How exciting it is to think one has arrived at being a hostess for a dinner party. Whether it be for 2 or 10 or more it is a real test of organization of so many things; planning the menu, buying the food, planning the seating, and finally getting everything ready before the door bell rings for that first guest. (And surely if mother could do it, so can I!!)
Pete and I had not been married very long when he announced that he had invited 2 couples he knew to have dinner with us in a couple weeks. I did not know these folks at all but was excited about the possibility of being the ‘perfect wife’.
I poured over my cookbooks for ideas and recipes and finally announced that I would be roasting a turkey. I cleaned the house to a faretheewell, got all the ingredients, set the table, got the turkey in the roaster and was on my way to fame as a newlywed cook and hostess.
The guests arrived and were delightful. Smells of roasting turkey filled out home and we toasted just about anything we could think of. Pete carved the turkey, the mashed potatoes were not lumpy, the vege was al dente but alas – – the gravy was set in front of a male guest and when he lifted the bowl to serve he yelped, he burned his fingers, and gravy spilled all over that end of the table. I had not taken into account that the stainless Revere bowl was not a gravy boat and it was way too hot!! My perfect table was a disaster as we lifted the gravy saturated utinsels and bowls and put mismatched bath towels all over the table. There was more gravy. I put it in a passable bowl and dinner went on.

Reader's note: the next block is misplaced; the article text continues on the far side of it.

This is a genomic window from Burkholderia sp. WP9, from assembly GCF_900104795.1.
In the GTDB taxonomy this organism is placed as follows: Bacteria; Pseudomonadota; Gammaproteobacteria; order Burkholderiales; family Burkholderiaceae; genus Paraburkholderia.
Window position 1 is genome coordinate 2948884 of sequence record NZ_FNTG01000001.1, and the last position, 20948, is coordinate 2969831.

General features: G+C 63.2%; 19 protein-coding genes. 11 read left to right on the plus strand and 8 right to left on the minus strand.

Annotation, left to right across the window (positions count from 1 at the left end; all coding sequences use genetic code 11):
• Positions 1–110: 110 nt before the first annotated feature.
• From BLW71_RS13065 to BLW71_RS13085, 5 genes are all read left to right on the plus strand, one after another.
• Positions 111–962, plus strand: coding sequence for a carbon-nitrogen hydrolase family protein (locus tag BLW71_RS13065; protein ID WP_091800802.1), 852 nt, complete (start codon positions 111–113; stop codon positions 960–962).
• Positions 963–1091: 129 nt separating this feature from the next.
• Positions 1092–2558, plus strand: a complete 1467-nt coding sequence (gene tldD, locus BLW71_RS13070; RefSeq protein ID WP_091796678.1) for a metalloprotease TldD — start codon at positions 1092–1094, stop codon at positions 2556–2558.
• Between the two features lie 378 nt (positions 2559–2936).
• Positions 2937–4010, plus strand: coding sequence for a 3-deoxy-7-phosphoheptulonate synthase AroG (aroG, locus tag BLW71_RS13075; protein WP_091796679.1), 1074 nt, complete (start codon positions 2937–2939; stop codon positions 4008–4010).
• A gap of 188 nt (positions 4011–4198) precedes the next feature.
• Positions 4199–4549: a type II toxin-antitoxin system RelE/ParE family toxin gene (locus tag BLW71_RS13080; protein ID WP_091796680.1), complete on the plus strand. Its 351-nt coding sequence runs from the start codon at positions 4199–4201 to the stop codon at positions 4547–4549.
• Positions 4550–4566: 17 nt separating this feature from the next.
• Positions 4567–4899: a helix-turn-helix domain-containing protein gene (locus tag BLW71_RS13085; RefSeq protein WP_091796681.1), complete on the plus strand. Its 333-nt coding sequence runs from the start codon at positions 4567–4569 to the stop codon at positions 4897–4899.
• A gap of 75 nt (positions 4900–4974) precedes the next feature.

I doubt these two couples gave it all another thought. I still shudder when I think of it 40+ years later. Pete and I went out and bought a gravy boat the next day and we still have it and use it.
I am reminded of this as our daughter, who by her own admission, doesn’t cook, has invited 16 guests for a dinner party. I can warn her about a gravy boat – but what will happen I forget to tell her about? Stay tuned.